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How discovery works in divorce

| Oct 26, 2020 | Divorce, Family Law |

In an Illinois divorce, a trial does not happen right away. Instead, it could take over a year to work through the pre-trial process. The bulk of the time is spent on something called discovery. This is when both parties exchange documents and information.

Three parts of discovery

Discovery actually happens in a number of steps. One part of the process is when you and your lawyer will file a request for documents with the other spouse. They also will be sending you their own request. In addition, they can ask specific questions. In divorce cases, these requests for information can pin you down to certain answers that might be contradicted later. Finally, the most involved part of discovery is depositions. This is when you and your spouse sit down in a room with lawyers and answer questions under oath.

The importance of discovery in your divorce case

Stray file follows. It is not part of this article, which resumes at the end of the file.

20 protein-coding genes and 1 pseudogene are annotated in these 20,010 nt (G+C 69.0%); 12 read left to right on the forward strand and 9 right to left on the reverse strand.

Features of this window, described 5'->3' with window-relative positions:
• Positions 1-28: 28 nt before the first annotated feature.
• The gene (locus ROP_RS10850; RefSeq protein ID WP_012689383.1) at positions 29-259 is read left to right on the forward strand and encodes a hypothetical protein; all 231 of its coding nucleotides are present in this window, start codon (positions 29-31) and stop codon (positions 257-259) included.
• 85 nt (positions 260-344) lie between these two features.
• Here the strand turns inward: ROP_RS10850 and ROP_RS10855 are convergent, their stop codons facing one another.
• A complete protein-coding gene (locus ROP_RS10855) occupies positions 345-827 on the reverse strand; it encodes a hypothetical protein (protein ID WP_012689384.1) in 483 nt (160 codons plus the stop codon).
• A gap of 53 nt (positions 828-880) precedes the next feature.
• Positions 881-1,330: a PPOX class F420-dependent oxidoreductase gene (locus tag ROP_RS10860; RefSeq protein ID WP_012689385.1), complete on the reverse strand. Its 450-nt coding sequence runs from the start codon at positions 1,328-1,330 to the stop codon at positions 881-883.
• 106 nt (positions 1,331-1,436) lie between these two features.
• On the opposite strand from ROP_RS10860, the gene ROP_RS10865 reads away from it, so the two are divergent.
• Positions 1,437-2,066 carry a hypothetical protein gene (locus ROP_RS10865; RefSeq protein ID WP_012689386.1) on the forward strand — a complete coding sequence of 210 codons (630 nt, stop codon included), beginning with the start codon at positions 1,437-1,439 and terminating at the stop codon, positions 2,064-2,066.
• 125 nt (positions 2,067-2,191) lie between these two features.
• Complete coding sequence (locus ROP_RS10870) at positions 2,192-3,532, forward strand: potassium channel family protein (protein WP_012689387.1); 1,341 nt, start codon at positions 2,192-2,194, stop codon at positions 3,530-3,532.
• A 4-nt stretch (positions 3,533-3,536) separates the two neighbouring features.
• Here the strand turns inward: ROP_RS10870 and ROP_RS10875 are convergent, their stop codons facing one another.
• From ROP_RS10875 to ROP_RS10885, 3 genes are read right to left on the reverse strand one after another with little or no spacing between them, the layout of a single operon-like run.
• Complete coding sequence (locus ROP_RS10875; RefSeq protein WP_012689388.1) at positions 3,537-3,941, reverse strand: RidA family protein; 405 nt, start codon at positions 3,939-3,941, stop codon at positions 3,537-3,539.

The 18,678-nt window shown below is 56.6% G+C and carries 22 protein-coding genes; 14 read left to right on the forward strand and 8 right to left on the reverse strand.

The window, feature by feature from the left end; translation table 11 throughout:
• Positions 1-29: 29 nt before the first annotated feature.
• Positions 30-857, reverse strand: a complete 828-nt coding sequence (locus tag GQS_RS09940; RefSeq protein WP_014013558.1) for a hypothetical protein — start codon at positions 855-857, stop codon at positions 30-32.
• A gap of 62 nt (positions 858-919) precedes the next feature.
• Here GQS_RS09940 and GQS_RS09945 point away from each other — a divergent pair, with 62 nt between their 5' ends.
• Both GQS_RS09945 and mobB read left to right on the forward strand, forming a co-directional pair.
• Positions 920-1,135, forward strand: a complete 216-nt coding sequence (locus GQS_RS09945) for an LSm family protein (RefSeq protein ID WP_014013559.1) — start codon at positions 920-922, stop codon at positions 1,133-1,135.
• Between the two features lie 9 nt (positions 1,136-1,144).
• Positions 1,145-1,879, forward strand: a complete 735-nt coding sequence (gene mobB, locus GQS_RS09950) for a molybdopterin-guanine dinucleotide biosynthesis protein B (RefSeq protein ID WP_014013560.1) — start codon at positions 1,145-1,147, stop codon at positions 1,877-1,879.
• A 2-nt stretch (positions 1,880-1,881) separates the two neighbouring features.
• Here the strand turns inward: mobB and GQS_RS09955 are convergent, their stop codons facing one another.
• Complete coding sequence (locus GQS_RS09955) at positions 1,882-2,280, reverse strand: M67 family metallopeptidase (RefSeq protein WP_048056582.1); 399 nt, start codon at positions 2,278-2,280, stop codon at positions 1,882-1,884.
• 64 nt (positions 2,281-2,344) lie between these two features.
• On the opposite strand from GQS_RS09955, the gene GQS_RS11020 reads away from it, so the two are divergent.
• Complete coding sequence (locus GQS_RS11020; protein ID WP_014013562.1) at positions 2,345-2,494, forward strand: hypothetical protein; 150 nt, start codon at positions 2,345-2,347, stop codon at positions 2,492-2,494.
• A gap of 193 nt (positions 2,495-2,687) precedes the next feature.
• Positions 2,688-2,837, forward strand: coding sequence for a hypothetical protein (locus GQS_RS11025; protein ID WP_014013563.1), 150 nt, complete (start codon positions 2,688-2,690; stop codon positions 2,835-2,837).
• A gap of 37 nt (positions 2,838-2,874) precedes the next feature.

Discovery is important because it helps set the stage for the divorce trial. The evidence that each spouse learns may be part of their case in front of the judge. It helps glean and distill evidence for later in the case. Lawyers are looking for inconsistencies between trial testimony and what was learned in discovery. Thus, it is critical to be truthful in discovery when asked a question. Those who are caught in a lie, especially when it comes to disclosing assets, can end up in trouble later in the case.

If your divorce case appears that it cannot be settled early, it will likely involve discovery. This is typically a very technical process that must be done according to strict rules. A family law attorney may represent you throughout the divorce process, including by sending your requests to the other side and conducting depositions. The work that your attorney does during discovery may be crucial to the overall success of your case because it might be your only chance to learn key facts.